Bankruptcy is sometimes erroneously seen as the best way to get out from under the stress of excessive debt and insufficient income or resources to pay off that debt. But please note the use of the word “erroneous” in that sentence. In reality, the act of filing for bankruptcy should be seen as a last resort, an action that you only employ after exhausting every other possible alternative to bankruptcy. When a person is faced with the mounting debts that they cannot pay, they may find that filing bankruptcy is unavoidable. |
There are many ways in which bankruptcy can be right for you, and many issues that can lead you on this path. Bankruptcy can wipe your slate clean, either through straight bankruptcy or a reorganization of your debts. But it is not for everyone, and it is not a magic formula that should be used without careful consideration of the alternatives that may be available to you.
You need to understand that dealing with bankruptcy will not be easy. The fact that you filed for bankruptcy will be a red flag on your credit report for the next 7 to 10 years. However, that fact in itself does not need to haunt you, since there are circumstances where bankruptcy is indeed the best decision to make. The key is to do your homework and ensure that it is the best decision for YOU to make in your current situation. There are many successful people who have been through bankruptcy, and today are back on their feet, having learned huge lessons from what got them into financial trouble in the first place, which is a lesson that most people will not forget easily.
If your home is risking foreclosure, filing for bankruptcy can prevent this from happening, as well as putting a reasonable and affordable repayment plan in place for you to enable you to get caught up and pay off money in arrears. If your car or other property has been repossessed by the creditor or lender, bankruptcy can these returned to you, especially if the lack of these items further hinders you from getting caught up. You may have the situation of huge medical bills, either on their own or combined with a loss of employment, which can often create a nearly impossible situation to ever see how you can get out of it, where bankruptcy can help you out of this and possibly reduce or wipe away your medical bills.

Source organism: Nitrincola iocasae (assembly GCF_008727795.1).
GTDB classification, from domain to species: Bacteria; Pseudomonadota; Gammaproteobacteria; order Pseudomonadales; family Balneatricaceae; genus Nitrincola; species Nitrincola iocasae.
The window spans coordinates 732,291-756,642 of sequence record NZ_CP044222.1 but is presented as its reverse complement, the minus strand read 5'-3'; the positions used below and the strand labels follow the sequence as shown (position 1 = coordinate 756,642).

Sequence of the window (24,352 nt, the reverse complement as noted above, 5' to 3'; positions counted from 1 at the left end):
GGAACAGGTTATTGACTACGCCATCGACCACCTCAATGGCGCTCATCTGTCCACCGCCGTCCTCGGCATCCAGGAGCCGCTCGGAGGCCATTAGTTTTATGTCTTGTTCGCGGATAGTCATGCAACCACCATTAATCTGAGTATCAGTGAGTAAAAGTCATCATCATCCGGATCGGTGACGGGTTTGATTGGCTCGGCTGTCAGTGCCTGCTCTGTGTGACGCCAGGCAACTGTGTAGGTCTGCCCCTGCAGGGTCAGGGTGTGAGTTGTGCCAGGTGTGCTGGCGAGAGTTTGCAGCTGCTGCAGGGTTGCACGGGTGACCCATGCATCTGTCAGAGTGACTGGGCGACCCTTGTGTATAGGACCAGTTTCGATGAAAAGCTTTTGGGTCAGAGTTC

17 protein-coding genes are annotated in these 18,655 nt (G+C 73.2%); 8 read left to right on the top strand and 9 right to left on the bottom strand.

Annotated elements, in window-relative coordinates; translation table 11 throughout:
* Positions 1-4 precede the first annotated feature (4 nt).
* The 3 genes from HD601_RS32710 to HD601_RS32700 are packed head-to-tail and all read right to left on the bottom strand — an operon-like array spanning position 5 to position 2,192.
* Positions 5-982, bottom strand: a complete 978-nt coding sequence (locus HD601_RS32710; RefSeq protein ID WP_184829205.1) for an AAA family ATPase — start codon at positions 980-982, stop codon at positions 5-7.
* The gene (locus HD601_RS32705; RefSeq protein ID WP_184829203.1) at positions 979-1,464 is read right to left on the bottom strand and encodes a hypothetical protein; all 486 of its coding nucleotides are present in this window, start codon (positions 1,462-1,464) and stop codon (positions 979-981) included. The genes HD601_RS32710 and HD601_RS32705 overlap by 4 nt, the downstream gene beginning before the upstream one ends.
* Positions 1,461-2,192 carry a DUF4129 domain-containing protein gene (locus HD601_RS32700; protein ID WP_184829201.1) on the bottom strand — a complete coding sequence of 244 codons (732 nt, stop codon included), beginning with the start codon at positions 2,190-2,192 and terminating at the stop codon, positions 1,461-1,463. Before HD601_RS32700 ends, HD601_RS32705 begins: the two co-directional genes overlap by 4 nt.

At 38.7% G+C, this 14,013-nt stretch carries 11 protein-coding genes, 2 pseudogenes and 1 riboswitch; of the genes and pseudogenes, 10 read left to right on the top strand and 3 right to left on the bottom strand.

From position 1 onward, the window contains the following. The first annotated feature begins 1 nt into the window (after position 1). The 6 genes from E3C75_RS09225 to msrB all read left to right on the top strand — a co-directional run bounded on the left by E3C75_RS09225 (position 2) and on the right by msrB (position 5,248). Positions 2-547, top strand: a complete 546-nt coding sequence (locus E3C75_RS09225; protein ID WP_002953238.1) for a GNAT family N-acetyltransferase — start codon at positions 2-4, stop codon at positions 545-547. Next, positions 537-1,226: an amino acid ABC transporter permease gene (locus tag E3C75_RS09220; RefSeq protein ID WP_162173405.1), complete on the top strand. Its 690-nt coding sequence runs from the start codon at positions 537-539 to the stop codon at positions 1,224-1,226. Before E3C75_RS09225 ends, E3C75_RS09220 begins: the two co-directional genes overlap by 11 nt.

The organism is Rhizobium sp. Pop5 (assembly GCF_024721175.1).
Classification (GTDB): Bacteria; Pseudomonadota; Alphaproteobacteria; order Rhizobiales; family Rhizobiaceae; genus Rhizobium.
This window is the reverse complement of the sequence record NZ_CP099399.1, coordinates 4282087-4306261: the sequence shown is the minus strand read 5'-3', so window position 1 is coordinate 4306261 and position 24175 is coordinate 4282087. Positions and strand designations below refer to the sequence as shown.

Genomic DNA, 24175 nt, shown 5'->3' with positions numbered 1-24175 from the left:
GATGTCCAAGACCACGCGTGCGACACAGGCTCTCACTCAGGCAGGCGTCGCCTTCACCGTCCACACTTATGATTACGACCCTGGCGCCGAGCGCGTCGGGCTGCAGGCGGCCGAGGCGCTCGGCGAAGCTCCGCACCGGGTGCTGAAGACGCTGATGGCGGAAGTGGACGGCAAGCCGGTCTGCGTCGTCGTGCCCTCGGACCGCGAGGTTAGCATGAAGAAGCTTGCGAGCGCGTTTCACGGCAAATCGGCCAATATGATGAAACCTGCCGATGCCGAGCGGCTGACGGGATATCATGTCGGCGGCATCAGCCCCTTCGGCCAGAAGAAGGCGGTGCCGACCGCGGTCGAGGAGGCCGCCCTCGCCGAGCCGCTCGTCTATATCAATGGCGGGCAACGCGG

Bankruptcy can stop creditors from hounding and harassing you, especially if they are starting to step over the boundaries of decent behavior. There are very strict laws that dictate what a creditor can and cannot do, but unfortunately many of them choose to ignore those rules. If you know the law and are familiar with their limitations, that knowledge in itself can pay for itself in spades. Bankruptcy can prevent your utilities from being shut off, or to get them turned back on if they are already shut off. Although your student loans will not be eliminated, bankruptcy can help consolidate these debts and allow you to pay them off in a reasonable manner. It will end wage garnishment, allowing you to purchase necessities.
Although there are do-it-yourself kits available, the best advice is to hire a bankruptcy lawyer who can consider each and every aspect of your particular situation. This type of action is too critical and too important to your financial future to risk you going at it alone or uninformed. Make sure you choose a bankruptcy attorney who specializes in this type of law in your state, who will be best prepared to give you the best advice possible. Jon is a computer engineer who maintains web sites on a variety of topics based on his knowledge and experience. You can read more about Bankruptcy Advice at his web site at Bankruptcy Advice.
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